Adapted from The Loyalist
Gazette Vol. XXIX, No. 2 Fall 1991
Over the years many articles and books have been written on the Iroquois
Confederacy or the Six Nations Indians, particularly during the period
of and following the American Revolutionary War. Much of this information
has had to do with the Mohawks of New York State and the Province of Ontario.
It includes their settlement along the Grand River and the Bay of Quinte
under their chiefs Joseph Brant, John Deserontyon and others. Very little
has been written, except by French authors, on the Mohawks or the ‘Christian
Indians’, who were settled by the Government of New France, with
the spiritual guidance and protection of Catholic religious orders, at
several locations in what is now the Province of Quebec.
During this past year and the summer of discontent, the troubles at Oka and at Kahnawake, with the closing of the Mercier bridge, brought the natives of these communities more publicity and exposure than every before. It became not only a national but also an international issue and aroused thousands of Canadians to participate in thought, opinion and even direct action. It dramatically affected the daily lives of hundreds of Quebec residents. The media had a field day. There was a great deal of misinformation, twisting of facts and exaggeration on both sides. Unfortunately also, the majority of Canadians from the other provinces, knowing little of nothing of Mohawk history in Quebec, were at the mercy of the media, which did little to enlighten them.
The Mohawks of the Six Nations Confederacy or the League of the Iroquois, which also included the Oneidas, Onondagas, Cayugas, Senecas and Tuscarores had moved by the turn of the seventeenth century, from the valley of the St. Lawrence to villages along the Mohawk River, west of Albany. They had also become bitter enemies of New France. In July of 1609, Samuel de Champlain, during his first exploration of the lake that was to bear his name, met a band of Mohawks. In a skirmish that took place, many Indians were killed and thus began a French/Iroquois conflict that lasted a hundred years and more.
By 1650, the Mohawks had destroyed the Huron missions on Georgian Bay, the Neutral nation along Lake Erie and had even raided as far as the upper Ottawa and the St. Maurice Rivers, threatening Three Rivers and even Quebec City. Their constant raiding terrorized the settlers along the St. Lawrence and even discouraged colonization. De Tracy with the Carignan-Sallières regiment was sent out from France to crush the Iroquois. In 1666, the army penetrated the Mohawk country, burned their villages and destroyed the winter food stocks. The Mohawks sued for a peace that lasted nearly twenty years. One of the many benefits was the opportunity to renew missionary efforts among the Indians.
The Jesuits or the ‘Black Robes’ as the Indians called them had first travelled to the Mohawk valley in 1642, there to begin the conversion of the Indians to the Catholic faith. Over the years many were martyred for their efforts and included Father Isaac Jogues, Rene Goupil and Jean de la Lande. They were killed at Ossernenon (Auriesville), where Kateri Tekatwitha, the ‘Lily of the Mohawks’ had been born in 1656. It was here in 1667, among the ashes of a once prosperous village, that the Jesuits renewed their Christian mission. They found among the Mohawks many captives, mainly Hurons, who had maintained their faith and now helped the missionaries not only with conversions but also in persuading several to follow the Jesuits to their seigneury at Laprairie. Here at the mission of St. Francis Xavier, they received instruction in the Christian religion and were encouraged to follow their agricultural way of life.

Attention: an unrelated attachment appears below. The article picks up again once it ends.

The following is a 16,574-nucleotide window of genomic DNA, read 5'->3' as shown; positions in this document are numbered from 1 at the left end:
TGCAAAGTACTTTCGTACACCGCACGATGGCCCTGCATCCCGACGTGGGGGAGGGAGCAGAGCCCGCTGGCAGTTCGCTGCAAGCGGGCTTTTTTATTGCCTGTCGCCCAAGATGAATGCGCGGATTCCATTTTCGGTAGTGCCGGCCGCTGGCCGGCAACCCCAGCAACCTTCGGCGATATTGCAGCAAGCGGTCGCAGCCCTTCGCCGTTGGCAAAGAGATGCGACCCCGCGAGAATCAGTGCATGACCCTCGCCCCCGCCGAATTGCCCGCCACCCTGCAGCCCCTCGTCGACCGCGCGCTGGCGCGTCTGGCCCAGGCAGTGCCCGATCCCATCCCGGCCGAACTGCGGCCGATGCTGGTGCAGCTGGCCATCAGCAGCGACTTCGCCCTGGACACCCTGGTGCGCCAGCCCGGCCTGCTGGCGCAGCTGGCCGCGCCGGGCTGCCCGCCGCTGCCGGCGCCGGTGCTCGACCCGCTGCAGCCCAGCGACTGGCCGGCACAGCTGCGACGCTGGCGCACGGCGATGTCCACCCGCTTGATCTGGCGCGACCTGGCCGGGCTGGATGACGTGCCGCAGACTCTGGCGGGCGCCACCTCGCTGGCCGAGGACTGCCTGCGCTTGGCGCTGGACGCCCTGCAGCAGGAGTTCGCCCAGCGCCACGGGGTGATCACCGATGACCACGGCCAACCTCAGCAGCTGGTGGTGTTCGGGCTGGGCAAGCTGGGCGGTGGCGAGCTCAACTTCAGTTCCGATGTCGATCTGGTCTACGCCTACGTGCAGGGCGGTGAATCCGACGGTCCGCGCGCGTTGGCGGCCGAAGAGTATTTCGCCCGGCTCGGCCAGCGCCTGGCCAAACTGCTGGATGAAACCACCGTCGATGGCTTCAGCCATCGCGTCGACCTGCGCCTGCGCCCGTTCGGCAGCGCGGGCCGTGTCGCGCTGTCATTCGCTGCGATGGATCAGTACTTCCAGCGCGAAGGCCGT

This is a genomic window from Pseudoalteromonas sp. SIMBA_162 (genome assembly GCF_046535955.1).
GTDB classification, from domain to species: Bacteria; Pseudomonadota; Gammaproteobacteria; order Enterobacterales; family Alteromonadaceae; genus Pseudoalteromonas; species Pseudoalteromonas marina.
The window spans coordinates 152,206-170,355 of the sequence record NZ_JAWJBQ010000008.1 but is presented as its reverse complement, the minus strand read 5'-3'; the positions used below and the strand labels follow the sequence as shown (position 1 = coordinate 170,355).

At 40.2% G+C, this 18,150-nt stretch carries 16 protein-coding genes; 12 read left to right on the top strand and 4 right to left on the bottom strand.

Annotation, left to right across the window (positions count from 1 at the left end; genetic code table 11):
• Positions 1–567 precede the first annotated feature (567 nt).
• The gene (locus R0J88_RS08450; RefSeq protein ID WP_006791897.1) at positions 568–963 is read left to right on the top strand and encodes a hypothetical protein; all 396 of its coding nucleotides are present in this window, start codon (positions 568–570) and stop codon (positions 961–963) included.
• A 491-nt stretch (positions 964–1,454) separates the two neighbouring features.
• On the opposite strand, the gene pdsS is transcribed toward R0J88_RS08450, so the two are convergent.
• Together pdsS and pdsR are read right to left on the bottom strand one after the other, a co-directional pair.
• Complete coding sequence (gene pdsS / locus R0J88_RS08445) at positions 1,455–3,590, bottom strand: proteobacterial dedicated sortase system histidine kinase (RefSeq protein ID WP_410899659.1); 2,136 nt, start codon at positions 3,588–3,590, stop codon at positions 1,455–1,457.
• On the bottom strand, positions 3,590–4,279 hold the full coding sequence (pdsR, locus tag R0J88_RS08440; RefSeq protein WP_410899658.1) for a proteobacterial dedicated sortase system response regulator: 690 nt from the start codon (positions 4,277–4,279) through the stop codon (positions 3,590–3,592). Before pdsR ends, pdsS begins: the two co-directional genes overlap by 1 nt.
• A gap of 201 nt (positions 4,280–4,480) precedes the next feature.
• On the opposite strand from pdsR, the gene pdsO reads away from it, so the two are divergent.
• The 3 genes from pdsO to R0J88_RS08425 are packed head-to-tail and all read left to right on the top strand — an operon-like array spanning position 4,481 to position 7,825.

Father Jacques Fremin,the superior at Laprairie, was always hard pressed in preventing French traders from plying their liquor trade among the Indian. By 1676, he was faced with other and more important problems. The cropland was wearing out. They had to travel longer distances for firewood and there was serious over-crowding at the mission. The Indian families at Laprairie had become more numerous than in their own country. In this same year, the mission moved to the Portage River, near the foot of the Lachine Rapids where in 1670 a church was erected. Kateri Tekakwitha died here in 1680. At the time of the move, Father Fremin arranged with the Sulpicians to take some of his Mohawk, Huron and Algonquin Indians, to their Mountain Mission at the foot of Mount Royal on the Island of Montreal.
In 1690, the village moved closer to the rapids at Kahnawakon, where the first water-powered gristmill was erected. This old mill stood until just a few years ago and even today a few stones remain in the millrace. It was in August of this same year that the massacre at Lachine took place. Historical writers vary widely on the number of settlers killed or taken prisoner and even on the reasons for the attack. Some say over two hundred but more recent studies indicate not more than fifteen or twenty. Even today many people blame the Indians at Caughnawaga. The real reason can be laid at the doorstep of the Marquis de Denonville, then Governor of New France. He had devastated the lands of the Iroquois and in 1687 arranged a meeting at Cataraqui (Kingston) of Iroquois chiefs to discuss peace plans. Instead, he seized forty of them who were sent to France as galley slaves. They gained their revenge at Lachine.